“Say what you will, it is no religion for a gentleman.” Charles the Second on the Calvinists. The Calvinists, in the natural waning of the impractical notions of Election and Predestination, are today a mild and reasonable denomination, recessive in the manner of the other traditional Protestant churches. In the current aggressive landscape of Fundamentalism, Evangelism Charismatic, Pentecostalism, the theological foundations are united by “inerrancy,” whatever that may mean about the opaque Word of God and its triumph of rhetorical suggestiveness and metaphorical grandeur. The evangelistic groups are divided by what are really matters of deportment, such as “speaking in tongues” and the curiosities of faith healing by a pat on the head and an assertion in the vernacular of “It’s gone!” as in the advertising contest between pain killers. Some Fundamentalists reject the performance of miracles; reject or not, miracles still are notable for the way in which they serve the furtherance of business, Gospel business, all without the old empirical Roman Church practice of the devil’s advocate, rightly, if thought of at all, to be seen as a hazardous delay in the recognition of the instant-healing-brew and likely to disease the thoughts with the contemplation of just who, in these miraculous negotiations, is the Devil.
No differences in the evangelical groups bring to mind the great beauty and difficulty of the Scriptures; nothing recalls the dense and painful, morally painful, studies and disputes of centuries past. Neither the Higher Biblical Criticism nor the old local religious turmoils can give pause to the narrow liveliness of the celebrated Falwell Old-Time Gospel Hour, the Christian Broadcasting Network, the Possibility Cathedral in California, the Swaggart Ministry in Louisiana. Anyone who has lived outside the big cities can remember the social peculiarity and isolation of the little Church of the Nazarene, meekly standing by the road; and the Assemblies of God Church, plain as a garage; and the bashful believers who gathered of a Sunday morning or for the Wednesday night prayer meeting. At the present time the Assemblies of God Church is said to be the fastest growing in the country. It is clear that the narrowness of doctrine is itself the source of the prosperity of the denomination. The Pentecostal churches, with the unusual gravity of their prescriptions, are nevertheless lighthearted, hands uplifted, fulfilled, with the sense of certain escape from the source of handicap and retribution, sin.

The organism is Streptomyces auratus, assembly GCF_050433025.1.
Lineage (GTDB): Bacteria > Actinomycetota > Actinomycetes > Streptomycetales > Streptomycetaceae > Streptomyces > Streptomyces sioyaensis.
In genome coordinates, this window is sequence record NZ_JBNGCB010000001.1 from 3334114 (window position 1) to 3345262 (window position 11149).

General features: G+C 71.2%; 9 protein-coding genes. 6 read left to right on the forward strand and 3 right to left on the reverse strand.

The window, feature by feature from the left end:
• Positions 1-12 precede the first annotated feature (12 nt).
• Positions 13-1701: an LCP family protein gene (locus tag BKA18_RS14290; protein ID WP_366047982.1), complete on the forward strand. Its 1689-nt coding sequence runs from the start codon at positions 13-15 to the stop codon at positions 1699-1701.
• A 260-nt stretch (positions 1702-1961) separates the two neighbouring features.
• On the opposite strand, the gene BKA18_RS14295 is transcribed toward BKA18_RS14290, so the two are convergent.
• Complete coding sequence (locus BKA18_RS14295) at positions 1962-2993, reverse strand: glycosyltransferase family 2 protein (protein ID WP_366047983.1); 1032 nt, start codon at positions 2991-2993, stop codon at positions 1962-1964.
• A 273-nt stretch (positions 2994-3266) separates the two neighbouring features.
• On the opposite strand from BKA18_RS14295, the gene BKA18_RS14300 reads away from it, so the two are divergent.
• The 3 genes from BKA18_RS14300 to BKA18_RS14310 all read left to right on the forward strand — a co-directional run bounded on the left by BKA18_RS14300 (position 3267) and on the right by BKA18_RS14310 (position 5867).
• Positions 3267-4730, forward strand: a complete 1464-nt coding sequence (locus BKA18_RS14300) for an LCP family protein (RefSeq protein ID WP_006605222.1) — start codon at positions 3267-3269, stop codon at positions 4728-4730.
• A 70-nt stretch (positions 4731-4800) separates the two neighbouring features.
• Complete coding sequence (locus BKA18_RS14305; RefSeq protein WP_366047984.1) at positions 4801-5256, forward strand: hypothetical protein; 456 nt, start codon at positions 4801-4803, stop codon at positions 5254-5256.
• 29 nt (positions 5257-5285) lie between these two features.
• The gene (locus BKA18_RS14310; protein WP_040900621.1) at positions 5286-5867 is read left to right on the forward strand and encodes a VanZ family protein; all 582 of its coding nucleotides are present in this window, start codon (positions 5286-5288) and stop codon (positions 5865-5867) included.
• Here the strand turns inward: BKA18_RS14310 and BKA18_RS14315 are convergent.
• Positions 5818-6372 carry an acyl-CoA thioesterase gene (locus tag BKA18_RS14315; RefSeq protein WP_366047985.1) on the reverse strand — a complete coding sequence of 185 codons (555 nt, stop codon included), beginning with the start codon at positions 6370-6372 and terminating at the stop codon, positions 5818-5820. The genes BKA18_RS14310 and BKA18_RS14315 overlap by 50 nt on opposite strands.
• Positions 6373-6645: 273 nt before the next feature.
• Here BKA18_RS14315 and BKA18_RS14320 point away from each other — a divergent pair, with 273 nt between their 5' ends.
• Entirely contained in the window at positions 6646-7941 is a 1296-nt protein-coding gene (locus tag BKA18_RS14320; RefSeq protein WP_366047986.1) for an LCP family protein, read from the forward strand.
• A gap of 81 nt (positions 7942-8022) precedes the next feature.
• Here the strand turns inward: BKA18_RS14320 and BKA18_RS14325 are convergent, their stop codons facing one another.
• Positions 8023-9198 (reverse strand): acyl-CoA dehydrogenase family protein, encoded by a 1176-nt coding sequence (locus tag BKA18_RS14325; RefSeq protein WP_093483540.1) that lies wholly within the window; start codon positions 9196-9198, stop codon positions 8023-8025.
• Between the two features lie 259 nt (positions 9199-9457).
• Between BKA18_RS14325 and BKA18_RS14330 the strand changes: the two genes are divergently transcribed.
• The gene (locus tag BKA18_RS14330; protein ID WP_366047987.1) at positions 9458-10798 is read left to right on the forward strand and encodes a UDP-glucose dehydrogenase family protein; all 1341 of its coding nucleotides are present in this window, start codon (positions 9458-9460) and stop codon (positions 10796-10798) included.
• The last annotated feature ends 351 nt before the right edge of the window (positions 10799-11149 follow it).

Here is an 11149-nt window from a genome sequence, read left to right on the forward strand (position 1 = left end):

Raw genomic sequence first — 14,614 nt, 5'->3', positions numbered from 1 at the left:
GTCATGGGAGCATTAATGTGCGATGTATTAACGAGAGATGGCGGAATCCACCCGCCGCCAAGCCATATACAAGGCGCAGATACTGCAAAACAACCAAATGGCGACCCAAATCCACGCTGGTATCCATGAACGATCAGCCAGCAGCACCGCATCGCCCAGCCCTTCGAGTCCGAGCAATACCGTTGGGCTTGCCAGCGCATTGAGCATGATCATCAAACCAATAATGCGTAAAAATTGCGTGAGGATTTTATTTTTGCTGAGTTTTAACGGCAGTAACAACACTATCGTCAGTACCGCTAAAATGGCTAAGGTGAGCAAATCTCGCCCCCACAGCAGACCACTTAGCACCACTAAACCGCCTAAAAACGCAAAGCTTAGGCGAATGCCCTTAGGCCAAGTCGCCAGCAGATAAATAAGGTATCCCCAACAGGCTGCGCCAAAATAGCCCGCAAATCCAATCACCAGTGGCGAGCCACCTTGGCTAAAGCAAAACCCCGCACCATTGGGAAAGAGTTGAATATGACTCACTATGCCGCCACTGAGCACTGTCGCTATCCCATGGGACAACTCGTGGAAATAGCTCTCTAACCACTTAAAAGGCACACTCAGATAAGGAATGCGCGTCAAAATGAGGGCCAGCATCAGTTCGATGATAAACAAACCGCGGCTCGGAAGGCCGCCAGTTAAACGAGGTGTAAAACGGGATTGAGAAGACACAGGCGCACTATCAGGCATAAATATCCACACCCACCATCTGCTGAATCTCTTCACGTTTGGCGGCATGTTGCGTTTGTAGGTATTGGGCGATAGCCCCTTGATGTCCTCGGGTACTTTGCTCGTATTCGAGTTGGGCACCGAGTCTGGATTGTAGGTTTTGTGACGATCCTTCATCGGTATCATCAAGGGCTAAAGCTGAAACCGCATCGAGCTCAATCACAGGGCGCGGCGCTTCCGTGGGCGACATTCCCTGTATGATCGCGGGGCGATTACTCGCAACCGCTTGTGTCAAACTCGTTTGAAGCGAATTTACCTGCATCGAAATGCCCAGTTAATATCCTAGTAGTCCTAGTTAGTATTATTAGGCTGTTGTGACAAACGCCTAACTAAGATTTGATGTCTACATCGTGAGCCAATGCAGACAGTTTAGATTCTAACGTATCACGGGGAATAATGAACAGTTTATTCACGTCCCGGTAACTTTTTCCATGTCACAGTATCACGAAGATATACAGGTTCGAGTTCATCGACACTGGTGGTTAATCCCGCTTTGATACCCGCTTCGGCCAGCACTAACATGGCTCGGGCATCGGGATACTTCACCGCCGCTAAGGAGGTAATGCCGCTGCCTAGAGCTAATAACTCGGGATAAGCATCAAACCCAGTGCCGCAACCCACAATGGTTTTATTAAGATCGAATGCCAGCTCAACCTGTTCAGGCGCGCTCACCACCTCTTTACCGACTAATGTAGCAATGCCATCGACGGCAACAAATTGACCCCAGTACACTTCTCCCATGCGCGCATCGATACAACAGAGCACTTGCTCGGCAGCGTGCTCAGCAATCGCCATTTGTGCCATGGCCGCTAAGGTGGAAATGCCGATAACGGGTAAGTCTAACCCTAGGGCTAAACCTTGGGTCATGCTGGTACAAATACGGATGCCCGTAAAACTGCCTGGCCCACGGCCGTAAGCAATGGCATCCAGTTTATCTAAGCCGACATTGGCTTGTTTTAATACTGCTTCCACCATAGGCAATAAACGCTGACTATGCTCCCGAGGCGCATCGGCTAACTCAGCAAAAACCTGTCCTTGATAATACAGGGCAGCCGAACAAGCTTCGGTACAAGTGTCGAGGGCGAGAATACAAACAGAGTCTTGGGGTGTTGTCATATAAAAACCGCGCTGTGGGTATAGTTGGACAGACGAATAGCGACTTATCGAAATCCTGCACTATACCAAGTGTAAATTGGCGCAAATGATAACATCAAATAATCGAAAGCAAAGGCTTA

There is a tragic aspect to the shattering intellectual and spiritual energy of Jonathan Edwards, to the intense scholarship and depleting passion he brought to doctrinal and personal controversy. The acts of this individual soul in a violent confrontation with the Scriptures, with, as Frank Kermode phrases it, “the gnomic excess of Jesus,” have obliterated the obscure writings of Edwards, and few would wish now to read them, although he lives on as a figure, disfigured too from the greatness of his mind, as a generation before Cotton Mather, in his way, has been also.
The horrors of Arminianism, that sweetening of traditional Calvinism, occupied the days and nights of so many. If God can elect whom He wishes and, should He wish, fail to elect any, God was, for the Arminians, the author of evil. They could not allow that He be a capricious executioner, condemning without trial to eternal damnation. To poor Edwards this doctrine seemed an unacceptable diminishment of Hell, that vast abyss over the border of life, the abyss of which he was the master imagist. As Perry Miller writes in his brilliant and difficult book about the tormented complexion of Edwards, the extraordinary preacher “coils a monstrous accusation against mankind.”
Sinners in the Hands of an Angry God—horrible it was and not suitable to the new republic, except for a time.
God holds you over the pit of hell, much as one holds a spider, or some loathsome insect, abhors you, and is dreadfully provoked; his wrath towards you burns like fire; he looks upon you as worthy of nothing else…. You are ten thousand times so abominable in His eyes, as the most hateful and venemous serpent is in ours.